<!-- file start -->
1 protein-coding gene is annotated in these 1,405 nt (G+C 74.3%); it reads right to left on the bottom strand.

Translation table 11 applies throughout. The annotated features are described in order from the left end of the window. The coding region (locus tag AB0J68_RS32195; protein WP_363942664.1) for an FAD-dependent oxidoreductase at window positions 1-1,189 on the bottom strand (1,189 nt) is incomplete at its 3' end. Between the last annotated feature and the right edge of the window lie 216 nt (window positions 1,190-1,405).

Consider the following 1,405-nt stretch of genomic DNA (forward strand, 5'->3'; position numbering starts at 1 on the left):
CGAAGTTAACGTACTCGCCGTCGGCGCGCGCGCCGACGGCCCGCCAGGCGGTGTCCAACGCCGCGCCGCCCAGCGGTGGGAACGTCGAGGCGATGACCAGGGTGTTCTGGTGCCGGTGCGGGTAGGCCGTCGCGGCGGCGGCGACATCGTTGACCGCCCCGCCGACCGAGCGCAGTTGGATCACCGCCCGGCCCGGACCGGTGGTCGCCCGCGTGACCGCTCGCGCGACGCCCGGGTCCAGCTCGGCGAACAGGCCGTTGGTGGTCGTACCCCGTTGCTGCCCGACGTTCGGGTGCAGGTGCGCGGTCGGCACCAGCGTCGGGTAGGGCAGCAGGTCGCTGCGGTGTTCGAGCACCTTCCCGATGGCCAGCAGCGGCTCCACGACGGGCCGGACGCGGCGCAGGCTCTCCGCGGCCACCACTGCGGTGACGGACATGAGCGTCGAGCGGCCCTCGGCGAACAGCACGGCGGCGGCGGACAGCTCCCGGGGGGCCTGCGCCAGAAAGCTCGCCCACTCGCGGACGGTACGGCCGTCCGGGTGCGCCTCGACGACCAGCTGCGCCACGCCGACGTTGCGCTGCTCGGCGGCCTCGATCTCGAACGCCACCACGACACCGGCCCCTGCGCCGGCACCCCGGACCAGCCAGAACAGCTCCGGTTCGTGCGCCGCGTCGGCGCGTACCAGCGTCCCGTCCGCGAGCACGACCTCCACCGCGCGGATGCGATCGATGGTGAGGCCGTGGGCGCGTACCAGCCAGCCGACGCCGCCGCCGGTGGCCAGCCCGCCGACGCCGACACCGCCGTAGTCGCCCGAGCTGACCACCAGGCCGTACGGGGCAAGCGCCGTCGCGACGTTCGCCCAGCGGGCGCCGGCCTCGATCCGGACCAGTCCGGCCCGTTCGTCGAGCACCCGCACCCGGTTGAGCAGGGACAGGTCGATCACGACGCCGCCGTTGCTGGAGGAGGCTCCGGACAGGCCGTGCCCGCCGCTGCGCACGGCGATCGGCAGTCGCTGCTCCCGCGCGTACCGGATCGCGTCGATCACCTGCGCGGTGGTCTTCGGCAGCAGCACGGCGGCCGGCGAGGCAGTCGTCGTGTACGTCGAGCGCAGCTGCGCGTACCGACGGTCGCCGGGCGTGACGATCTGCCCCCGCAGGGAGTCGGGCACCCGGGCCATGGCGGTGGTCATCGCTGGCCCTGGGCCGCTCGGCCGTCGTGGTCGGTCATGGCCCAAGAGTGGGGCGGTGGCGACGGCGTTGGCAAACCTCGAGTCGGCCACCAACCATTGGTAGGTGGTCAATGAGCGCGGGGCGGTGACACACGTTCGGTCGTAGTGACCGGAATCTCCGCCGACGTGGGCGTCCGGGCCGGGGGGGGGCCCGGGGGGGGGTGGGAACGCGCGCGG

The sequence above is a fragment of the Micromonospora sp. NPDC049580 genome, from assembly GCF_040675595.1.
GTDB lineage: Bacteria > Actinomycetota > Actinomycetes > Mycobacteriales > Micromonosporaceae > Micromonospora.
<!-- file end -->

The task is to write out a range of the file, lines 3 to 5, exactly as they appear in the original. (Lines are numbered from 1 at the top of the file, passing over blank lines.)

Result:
Consider the following 1,405-nt stretch of genomic DNA (forward strand, 5'->3'; position numbering starts at 1 on the left):
CGAAGTTAACGTACTCGCCGTCGGCGCGCGCGCCGACGGCCCGCCAGGCGGTGTCCAACGCCGCGCCGCCCAGCGGTGGGAACGTCGAGGCGATGACCAGGGTGTTCTGGTGCCGGTGCGGGTAGGCCGTCGCGGCGGCGGCGACATCGTTGACCGCCCCGCCGACCGAGCGCAGTTGGATCACCGCCCGGCCCGGACCGGTGGTCGCCCGCGTGACCGCTCGCGCGACGCCCGGGTCCAGCTCGGCGAACAGGCCGTTGGTGGTCGTACCCCGTTGCTGCCCGACGTTCGGGTGCAGGTGCGCGGTCGGCACCAGCGTCGGGTAGGGCAGCAGGTCGCTGCGGTGTTCGAGCACCTTCCCGATGGCCAGCAGCGGCTCCACGACGGGCCGGACGCGGCGCAGGCTCTCCGCGGCCACCACTGCGGTGACGGACATGAGCGTCGAGCGGCCCTCGGCGAACAGCACGGCGGCGGCGGACAGCTCCCGGGGGGCCTGCGCCAGAAAGCTCGCCCACTCGCGGACGGTACGGCCGTCCGGGTGCGCCTCGACGACCAGCTGCGCCACGCCGACGTTGCGCTGCTCGGCGGCCTCGATCTCGAACGCCACCACGACACCGGCCCCTGCGCCGGCACCCCGGACCAGCCAGAACAGCTCCGGTTCGTGCGCCGCGTCGGCGCGTACCAGCGTCCCGTCCGCGAGCACGACCTCCACCGCGCGGATGCGATCGATGGTGAGGCCGTGGGCGCGTACCAGCCAGCCGACGCCGCCGCCGGTGGCCAGCCCGCCGACGCCGACACCGCCGTAGTCGCCCGAGCTGACCACCAGGCCGTACGGGGCAAGCGCCGTCGCGACGTTCGCCCAGCGGGCGCCGGCCTCGATCCGGACCAGTCCGGCCCGTTCGTCGAGCACCCGCACCCGGTTGAGCAGGGACAGGTCGATCACGACGCCGCCGTTGCTGGAGGAGGCTCCGGACAGGCCGTGCCCGCCGCTGCGCACGGCGATCGGCAGTCGCTGCTCCCGCGCGTACCGGATCGCGTCGATCACCTGCGCGGTGGTCTTCGGCAGCAGCACGGCGGCCGGCGAGGCAGTCGTCGTGTACGTCGAGCGCAGCTGCGCGTACCGACGGTCGCCGGGCGTGACGATCTGCCCCCGCAGGGAGTCGGGCACCCGGGCCATGGCGGTGGTCATCGCTGGCCCTGGGCCGCTCGGCCGTCGTGGTCGGTCATGGCCCAAGAGTGGGGCGGTGGCGACGGCGTTGGCAAACCTCGAGTCGGCCACCAACCATTGGTAGGTGGTCAATGAGCGCGGGGCGGTGACACACGTTCGGTCGTAGTGACCGGAATCTCCGCCGACGTGGGCGTCCGGGCCGGGGGGGGGCCCGGGGGGGGGTGGGAACGCGCGCGG

The sequence above is a fragment of the Micromonospora sp. NPDC049580 genome, from assembly GCF_040675595.1.